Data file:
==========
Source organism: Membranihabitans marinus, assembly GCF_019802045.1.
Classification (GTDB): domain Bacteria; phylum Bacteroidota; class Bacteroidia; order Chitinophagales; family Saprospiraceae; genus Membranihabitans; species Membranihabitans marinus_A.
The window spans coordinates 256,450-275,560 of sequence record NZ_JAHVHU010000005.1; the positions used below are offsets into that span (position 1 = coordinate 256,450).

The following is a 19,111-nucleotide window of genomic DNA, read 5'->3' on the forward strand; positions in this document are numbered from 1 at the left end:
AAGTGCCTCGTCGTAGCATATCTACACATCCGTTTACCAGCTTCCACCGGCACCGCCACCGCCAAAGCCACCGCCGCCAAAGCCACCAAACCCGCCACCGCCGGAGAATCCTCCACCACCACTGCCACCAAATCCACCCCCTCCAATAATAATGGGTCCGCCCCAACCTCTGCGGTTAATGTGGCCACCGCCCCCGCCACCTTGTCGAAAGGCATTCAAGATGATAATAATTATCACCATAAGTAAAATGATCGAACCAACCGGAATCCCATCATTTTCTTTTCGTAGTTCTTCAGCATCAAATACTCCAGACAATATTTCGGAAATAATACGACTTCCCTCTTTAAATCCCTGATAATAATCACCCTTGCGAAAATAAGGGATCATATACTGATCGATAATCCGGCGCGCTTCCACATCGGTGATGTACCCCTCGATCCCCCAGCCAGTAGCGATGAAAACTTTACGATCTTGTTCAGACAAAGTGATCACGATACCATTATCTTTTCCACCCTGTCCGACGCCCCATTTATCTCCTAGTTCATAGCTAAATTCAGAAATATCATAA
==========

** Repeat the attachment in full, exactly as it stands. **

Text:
Source organism: Membranihabitans marinus, assembly GCF_019802045.1.
Classification (GTDB): domain Bacteria; phylum Bacteroidota; class Bacteroidia; order Chitinophagales; family Saprospiraceae; genus Membranihabitans; species Membranihabitans marinus_A.
The window spans coordinates 256,450-275,560 of sequence record NZ_JAHVHU010000005.1; the positions used below are offsets into that span (position 1 = coordinate 256,450).

The following is a 19,111-nucleotide window of genomic DNA, read 5'->3' on the forward strand; positions in this document are numbered from 1 at the left end:
AAGTGCCTCGTCGTAGCATATCTACACATCCGTTTACCAGCTTCCACCGGCACCGCCACCGCCAAAGCCACCGCCGCCAAAGCCACCAAACCCGCCACCGCCGGAGAATCCTCCACCACCACTGCCACCAAATCCACCCCCTCCAATAATAATGGGTCCGCCCCAACCTCTGCGGTTAATGTGGCCACCGCCCCCGCCACCTTGTCGAAAGGCATTCAAGATGATAATAATTATCACCATAAGTAAAATGATCGAACCAACCGGAATCCCATCATTTTCTTTTCGTAGTTCTTCAGCATCAAATACTCCAGACAATATTTCGGAAATAATACGACTTCCCTCTTTAAATCCCTGATAATAATCACCCTTGCGAAAATAAGGGATCATATACTGATCGATAATCCGGCGCGCTTCCACATCGGTGATGTACCCCTCGATCCCCCAGCCAGTAGCGATGAAAACTTTACGATCTTGTTCAGACAAAGTGATCACGATACCATTATCTTTTCCACCCTGTCCGACGCCCCATTTATCTCCTAGTTCATAGCTAAATTCAGAAATATCATAA